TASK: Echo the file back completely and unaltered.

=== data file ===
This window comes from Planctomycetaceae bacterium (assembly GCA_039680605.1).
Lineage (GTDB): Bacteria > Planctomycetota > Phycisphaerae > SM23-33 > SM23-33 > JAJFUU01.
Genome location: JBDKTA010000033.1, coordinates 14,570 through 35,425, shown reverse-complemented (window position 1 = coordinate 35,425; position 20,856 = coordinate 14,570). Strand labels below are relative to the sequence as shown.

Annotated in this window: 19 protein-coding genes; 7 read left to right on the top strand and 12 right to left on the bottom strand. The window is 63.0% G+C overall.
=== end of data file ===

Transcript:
This window comes from Planctomycetaceae bacterium (assembly GCA_039680605.1).
Lineage (GTDB): Bacteria > Planctomycetota > Phycisphaerae > SM23-33 > SM23-33 > JAJFUU01.
Genome location: JBDKTA010000033.1, coordinates 14,570 through 35,425, shown reverse-complemented (window position 1 = coordinate 35,425; position 20,856 = coordinate 14,570). Strand labels below are relative to the sequence as shown.

Annotated in this window: 19 protein-coding genes; 7 read left to right on the top strand and 12 right to left on the bottom strand. The window is 63.0% G+C overall.